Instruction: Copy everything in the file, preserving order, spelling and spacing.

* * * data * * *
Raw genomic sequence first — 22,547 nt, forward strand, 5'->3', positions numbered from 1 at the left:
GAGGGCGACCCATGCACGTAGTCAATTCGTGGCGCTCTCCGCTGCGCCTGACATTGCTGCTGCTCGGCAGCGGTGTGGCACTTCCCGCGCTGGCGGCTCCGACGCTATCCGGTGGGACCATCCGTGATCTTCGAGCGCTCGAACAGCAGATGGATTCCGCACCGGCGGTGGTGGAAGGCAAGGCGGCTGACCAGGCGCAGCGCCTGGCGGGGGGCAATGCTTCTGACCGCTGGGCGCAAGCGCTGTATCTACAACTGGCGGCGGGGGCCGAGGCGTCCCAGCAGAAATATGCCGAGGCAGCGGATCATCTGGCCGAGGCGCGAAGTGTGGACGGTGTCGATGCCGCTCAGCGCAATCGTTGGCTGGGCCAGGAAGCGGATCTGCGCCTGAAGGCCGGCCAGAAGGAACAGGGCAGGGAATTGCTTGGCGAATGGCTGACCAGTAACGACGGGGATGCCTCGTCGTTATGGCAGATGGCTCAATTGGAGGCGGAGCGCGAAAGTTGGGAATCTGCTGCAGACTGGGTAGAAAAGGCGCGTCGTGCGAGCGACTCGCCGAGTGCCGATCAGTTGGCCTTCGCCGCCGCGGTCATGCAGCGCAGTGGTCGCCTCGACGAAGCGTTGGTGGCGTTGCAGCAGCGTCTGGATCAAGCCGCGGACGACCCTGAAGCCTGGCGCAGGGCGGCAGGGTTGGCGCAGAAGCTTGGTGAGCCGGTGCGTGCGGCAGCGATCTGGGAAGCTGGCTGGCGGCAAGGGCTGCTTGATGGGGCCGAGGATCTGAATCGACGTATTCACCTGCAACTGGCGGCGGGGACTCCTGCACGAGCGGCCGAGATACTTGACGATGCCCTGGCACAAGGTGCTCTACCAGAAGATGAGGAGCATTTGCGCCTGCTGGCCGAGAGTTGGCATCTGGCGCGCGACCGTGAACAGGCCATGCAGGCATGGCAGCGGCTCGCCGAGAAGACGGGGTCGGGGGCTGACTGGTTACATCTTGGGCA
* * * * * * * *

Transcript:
Raw genomic sequence first — 22,547 nt, forward strand, 5'->3', positions numbered from 1 at the left:
GAGGGCGACCCATGCACGTAGTCAATTCGTGGCGCTCTCCGCTGCGCCTGACATTGCTGCTGCTCGGCAGCGGTGTGGCACTTCCCGCGCTGGCGGCTCCGACGCTATCCGGTGGGACCATCCGTGATCTTCGAGCGCTCGAACAGCAGATGGATTCCGCACCGGCGGTGGTGGAAGGCAAGGCGGCTGACCAGGCGCAGCGCCTGGCGGGGGGCAATGCTTCTGACCGCTGGGCGCAAGCGCTGTATCTACAACTGGCGGCGGGGGCCGAGGCGTCCCAGCAGAAATATGCCGAGGCAGCGGATCATCTGGCCGAGGCGCGAAGTGTGGACGGTGTCGATGCCGCTCAGCGCAATCGTTGGCTGGGCCAGGAAGCGGATCTGCGCCTGAAGGCCGGCCAGAAGGAACAGGGCAGGGAATTGCTTGGCGAATGGCTGACCAGTAACGACGGGGATGCCTCGTCGTTATGGCAGATGGCTCAATTGGAGGCGGAGCGCGAAAGTTGGGAATCTGCTGCAGACTGGGTAGAAAAGGCGCGTCGTGCGAGCGACTCGCCGAGTGCCGATCAGTTGGCCTTCGCCGCCGCGGTCATGCAGCGCAGTGGTCGCCTCGACGAAGCGTTGGTGGCGTTGCAGCAGCGTCTGGATCAAGCCGCGGACGACCCTGAAGCCTGGCGCAGGGCGGCAGGGTTGGCGCAGAAGCTTGGTGAGCCGGTGCGTGCGGCAGCGATCTGGGAAGCTGGCTGGCGGCAAGGGCTGCTTGATGGGGCCGAGGATCTGAATCGACGTATTCACCTGCAACTGGCGGCGGGGACTCCTGCACGAGCGGCCGAGATACTTGACGATGCCCTGGCACAAGGTGCTCTACCAGAAGATGAGGAGCATTTGCGCCTGCTGGCCGAGAGTTGGCATCTGGCGCGCGACCGTGAACAGGCCATGCAGGCATGGCAGCGGCTCGCCGAGAAGACGGGGTCGGGGGCTGACTGGTTACATCTTGGGCA